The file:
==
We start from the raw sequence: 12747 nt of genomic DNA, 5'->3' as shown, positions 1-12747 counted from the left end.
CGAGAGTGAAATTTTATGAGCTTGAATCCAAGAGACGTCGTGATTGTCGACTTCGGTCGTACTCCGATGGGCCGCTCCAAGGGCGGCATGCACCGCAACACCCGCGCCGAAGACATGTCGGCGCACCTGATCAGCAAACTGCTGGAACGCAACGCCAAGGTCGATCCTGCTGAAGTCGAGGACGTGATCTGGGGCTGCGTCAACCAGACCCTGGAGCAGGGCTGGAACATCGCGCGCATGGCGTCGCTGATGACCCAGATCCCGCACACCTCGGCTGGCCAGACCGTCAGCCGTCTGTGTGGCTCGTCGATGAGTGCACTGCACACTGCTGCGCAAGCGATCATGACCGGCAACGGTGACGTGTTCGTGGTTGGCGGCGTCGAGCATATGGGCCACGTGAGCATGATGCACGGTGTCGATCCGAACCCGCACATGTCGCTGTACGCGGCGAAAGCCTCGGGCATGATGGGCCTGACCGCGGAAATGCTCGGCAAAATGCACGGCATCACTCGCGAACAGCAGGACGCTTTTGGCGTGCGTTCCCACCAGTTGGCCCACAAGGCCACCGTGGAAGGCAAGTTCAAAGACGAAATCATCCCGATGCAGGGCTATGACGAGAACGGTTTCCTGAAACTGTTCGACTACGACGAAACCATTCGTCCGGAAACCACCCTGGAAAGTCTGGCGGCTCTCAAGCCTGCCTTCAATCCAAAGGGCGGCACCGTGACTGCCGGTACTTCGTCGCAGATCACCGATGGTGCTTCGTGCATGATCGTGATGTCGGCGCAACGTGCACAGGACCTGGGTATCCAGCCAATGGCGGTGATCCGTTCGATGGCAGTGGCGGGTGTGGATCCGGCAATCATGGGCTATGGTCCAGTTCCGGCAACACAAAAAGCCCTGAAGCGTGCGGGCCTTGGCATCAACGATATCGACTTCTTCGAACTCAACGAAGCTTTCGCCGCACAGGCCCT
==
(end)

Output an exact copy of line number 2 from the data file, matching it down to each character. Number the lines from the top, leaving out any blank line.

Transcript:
CGAGAGTGAAATTTTATGAGCTTGAATCCAAGAGACGTCGTGATTGTCGACTTCGGTCGTACTCCGATGGGCCGCTCCAAGGGCGGCATGCACCGCAACACCCGCGCCGAAGACATGTCGGCGCACCTGATCAGCAAACTGCTGGAACGCAACGCCAAGGTCGATCCTGCTGAAGTCGAGGACGTGATCTGGGGCTGCGTCAACCAGACCCTGGAGCAGGGCTGGAACATCGCGCGCATGGCGTCGCTGATGACCCAGATCCCGCACACCTCGGCTGGCCAGACCGTCAGCCGTCTGTGTGGCTCGTCGATGAGTGCACTGCACACTGCTGCGCAAGCGATCATGACCGGCAACGGTGACGTGTTCGTGGTTGGCGGCGTCGAGCATATGGGCCACGTGAGCATGATGCACGGTGTCGATCCGAACCCGCACATGTCGCTGTACGCGGCGAAAGCCTCGGGCATGATGGGCCTGACCGCGGAAATGCTCGGCAAAATGCACGGCATCACTCGCGAACAGCAGGACGCTTTTGGCGTGCGTTCCCACCAGTTGGCCCACAAGGCCACCGTGGAAGGCAAGTTCAAAGACGAAATCATCCCGATGCAGGGCTATGACGAGAACGGTTTCCTGAAACTGTTCGACTACGACGAAACCATTCGTCCGGAAACCACCCTGGAAAGTCTGGCGGCTCTCAAGCCTGCCTTCAATCCAAAGGGCGGCACCGTGACTGCCGGTACTTCGTCGCAGATCACCGATGGTGCTTCGTGCATGATCGTGATGTCGGCGCAACGTGCACAGGACCTGGGTATCCAGCCAATGGCGGTGATCCGTTCGATGGCAGTGGCGGGTGTGGATCCGGCAATCATGGGCTATGGTCCAGTTCCGGCAACACAAAAAGCCCTGAAGCGTGCGGGCCTTGGCATCAACGATATCGACTTCTTCGAACTCAACGAAGCTTTCGCCGCACAGGCCCT